List of various branches of physics

The different disciplines of physics are listed below. The list will be updated with new additions and definitions as appropriate.


  1. Acoustics - the study of sound & sound waves


  1. Astronomy - the study of space


  1. Astrophysics - the study of the physical properties of objects in space


  1. Atomic Physics - the study of atoms, specifically the electron properties of the atom


  1. Biophysics - the study of physics in living systems


  1. Chaos - the study of systems with strong sensitivity to initial conditions, so a slight change at the beginning quickly become major changes in the system


  1. Chemical Physics - the study of physics in chemical systems


  1. Computational Physics - the application of numerical methods to solve physical problems for which a quantitative theory already exists


  1. Cosmology - the study of the universe as a whole, including its origins and evolution


  1. Cryophysics / Cryogenics / Low Temperature Physics - the study of physical properties in low temperature situations, far below the freezing point of water


  1. Crystallography - the study of crystals and crystalline structures


  1. Electromagnetism - the study of electrical and magnetic fields, which are two aspects of the same phenomenon


  1. Electronics - the study of the flow of electrons, generally in a circuit


  1. Fluid Dynamics / Fluid Mechanics - the study of the physical properties of "fluids," specifically defined in this case to be liquids and gases


  1. Geophysics - the study of the physical properties of the Earth


  1. High Energy Physics - the study of physics in extremely high energy systems, generally within particle physics


  1. High Pressure Physics - the study of physics in extremely high pressure systems, generally related to fluid dynamics


  1. Laser Physics - the study of the physical properties of lasers


  1. Mathematical Physics - applying mathematically rigorous methods to solving problems within physics


  1. Mechanics - the study of the motion of bodies in a frame of reference


  1. Meteorology / Weather Physics - the physics of the weather


  1. Molecular Physics - the study of physical properties of molecules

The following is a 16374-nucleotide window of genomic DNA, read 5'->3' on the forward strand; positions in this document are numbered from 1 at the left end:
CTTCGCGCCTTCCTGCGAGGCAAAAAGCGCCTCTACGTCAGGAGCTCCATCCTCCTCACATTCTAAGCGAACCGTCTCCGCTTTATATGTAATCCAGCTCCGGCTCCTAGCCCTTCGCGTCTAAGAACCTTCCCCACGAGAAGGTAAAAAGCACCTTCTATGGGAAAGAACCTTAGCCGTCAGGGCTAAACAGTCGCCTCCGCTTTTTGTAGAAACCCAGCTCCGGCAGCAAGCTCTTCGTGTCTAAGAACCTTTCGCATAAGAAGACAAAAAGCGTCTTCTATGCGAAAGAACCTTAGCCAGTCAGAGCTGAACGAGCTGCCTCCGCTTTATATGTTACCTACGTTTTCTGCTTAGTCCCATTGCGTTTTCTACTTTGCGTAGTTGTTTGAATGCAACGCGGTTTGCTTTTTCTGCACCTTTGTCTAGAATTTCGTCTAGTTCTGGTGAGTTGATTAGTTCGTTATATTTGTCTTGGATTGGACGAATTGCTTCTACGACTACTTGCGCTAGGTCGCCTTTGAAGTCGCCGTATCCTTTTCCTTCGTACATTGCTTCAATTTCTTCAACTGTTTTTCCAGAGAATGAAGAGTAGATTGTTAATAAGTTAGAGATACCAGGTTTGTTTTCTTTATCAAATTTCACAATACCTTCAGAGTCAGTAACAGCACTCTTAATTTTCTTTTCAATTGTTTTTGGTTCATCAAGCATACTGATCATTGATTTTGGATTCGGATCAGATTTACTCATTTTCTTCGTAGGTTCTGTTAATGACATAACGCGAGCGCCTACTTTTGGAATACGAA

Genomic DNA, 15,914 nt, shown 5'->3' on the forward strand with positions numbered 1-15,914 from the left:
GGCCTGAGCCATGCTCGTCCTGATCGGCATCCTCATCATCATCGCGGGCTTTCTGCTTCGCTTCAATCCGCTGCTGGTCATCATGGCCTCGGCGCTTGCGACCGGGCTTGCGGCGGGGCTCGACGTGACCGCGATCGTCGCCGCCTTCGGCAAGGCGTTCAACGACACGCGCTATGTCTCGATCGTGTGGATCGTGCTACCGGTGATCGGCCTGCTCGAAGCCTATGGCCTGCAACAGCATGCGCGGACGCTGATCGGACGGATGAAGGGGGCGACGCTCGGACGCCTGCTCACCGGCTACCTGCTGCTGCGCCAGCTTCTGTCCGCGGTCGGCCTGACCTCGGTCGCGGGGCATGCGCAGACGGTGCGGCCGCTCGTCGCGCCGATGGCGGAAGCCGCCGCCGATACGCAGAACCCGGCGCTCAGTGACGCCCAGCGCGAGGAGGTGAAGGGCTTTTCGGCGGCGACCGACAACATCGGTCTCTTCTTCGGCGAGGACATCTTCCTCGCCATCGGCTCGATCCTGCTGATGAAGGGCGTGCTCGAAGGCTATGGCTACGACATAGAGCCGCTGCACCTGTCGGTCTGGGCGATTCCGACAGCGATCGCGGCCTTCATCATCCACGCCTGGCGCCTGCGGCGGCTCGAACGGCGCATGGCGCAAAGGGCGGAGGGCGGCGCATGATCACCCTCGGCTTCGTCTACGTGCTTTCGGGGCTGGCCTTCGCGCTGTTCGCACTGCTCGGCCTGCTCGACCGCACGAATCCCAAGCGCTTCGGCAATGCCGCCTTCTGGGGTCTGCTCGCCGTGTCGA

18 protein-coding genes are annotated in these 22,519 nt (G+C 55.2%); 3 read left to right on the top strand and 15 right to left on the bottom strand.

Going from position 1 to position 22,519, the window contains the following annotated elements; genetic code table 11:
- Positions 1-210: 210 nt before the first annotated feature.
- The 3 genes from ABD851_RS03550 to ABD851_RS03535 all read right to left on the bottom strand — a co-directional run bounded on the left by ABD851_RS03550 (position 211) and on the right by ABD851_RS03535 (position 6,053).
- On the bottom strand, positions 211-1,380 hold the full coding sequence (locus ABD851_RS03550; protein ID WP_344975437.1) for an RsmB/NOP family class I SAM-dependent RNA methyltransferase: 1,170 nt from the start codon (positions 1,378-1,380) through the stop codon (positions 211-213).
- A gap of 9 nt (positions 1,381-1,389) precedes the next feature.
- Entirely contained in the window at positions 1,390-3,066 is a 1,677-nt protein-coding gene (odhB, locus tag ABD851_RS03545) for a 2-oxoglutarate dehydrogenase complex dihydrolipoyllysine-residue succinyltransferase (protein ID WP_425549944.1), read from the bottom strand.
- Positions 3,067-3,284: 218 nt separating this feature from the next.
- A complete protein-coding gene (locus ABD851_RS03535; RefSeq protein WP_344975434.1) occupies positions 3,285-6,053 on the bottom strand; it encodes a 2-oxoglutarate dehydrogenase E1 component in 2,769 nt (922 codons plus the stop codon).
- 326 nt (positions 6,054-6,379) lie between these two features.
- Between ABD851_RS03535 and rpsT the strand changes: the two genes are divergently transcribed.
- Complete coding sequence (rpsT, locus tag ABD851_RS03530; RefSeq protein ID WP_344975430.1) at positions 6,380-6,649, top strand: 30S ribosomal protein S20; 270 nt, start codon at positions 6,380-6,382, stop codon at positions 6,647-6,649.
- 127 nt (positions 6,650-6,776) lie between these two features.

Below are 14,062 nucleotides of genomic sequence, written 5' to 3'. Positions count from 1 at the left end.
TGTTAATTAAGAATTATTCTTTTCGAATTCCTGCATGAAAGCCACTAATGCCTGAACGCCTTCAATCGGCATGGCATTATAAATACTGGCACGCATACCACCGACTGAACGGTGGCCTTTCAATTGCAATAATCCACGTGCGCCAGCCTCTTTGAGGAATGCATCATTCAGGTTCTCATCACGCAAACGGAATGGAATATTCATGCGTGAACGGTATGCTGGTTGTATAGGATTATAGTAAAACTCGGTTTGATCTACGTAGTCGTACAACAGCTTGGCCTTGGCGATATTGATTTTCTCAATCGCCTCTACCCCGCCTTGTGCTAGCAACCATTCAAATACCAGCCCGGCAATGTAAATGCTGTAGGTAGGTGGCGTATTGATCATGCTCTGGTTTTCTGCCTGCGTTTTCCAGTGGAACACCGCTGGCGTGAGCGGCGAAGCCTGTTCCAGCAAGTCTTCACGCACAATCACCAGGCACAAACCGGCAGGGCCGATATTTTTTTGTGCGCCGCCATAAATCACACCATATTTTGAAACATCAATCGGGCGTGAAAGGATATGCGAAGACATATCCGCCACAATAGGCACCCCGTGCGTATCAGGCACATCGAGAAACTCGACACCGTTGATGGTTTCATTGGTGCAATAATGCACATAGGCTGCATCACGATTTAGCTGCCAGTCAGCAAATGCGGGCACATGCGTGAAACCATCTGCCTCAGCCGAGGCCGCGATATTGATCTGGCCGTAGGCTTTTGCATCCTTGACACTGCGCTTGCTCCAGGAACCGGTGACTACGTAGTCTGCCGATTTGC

1. Nanotechnology - the science of building circuits and machines from single molecules and atoms


  1. Nuclear Physics - the study of the physical properties of the atomic nucleus


  1. Optics / Light Physics - the study of the physical properties of light


  1. Particle Physics - the study of fundamental particles and the forces of their interaction


  1. Plasma Physics - the study of matter in the plasma phase


  1. Quantum Electrodynamics - the study of how electrons and photons interact at the quantum mechanical level


  1. Quantum Mechanics / Quantum Physics - the study of science where the smallest discrete values, or quanta, of matter and energy become relevant


  1. Quantum Optics - the application of quantum physics to light


  1. Quantum Field Theory - the application of quantum physics to fields, including the fundamental forces of the universe


  1. Quantum Gravity - the application of quantum physics to gravity and unification of gravity with the other fundamental particle interactions


  1. Relativity - the study of systems displaying the properties of Einstein's theory of relativity, which generally involves moving at speeds very close to the speed of light


  1. Statistical Mechanics - the study of large systems by statistically expanding the knowledge of smaller systems


  1. String Theory / Superstring Theory - the study of the theory that all fundamental particles are vibrations of one-dimensional strings of energy, in a higher-dimensional universe


  1. Thermodynamics - the physics of heat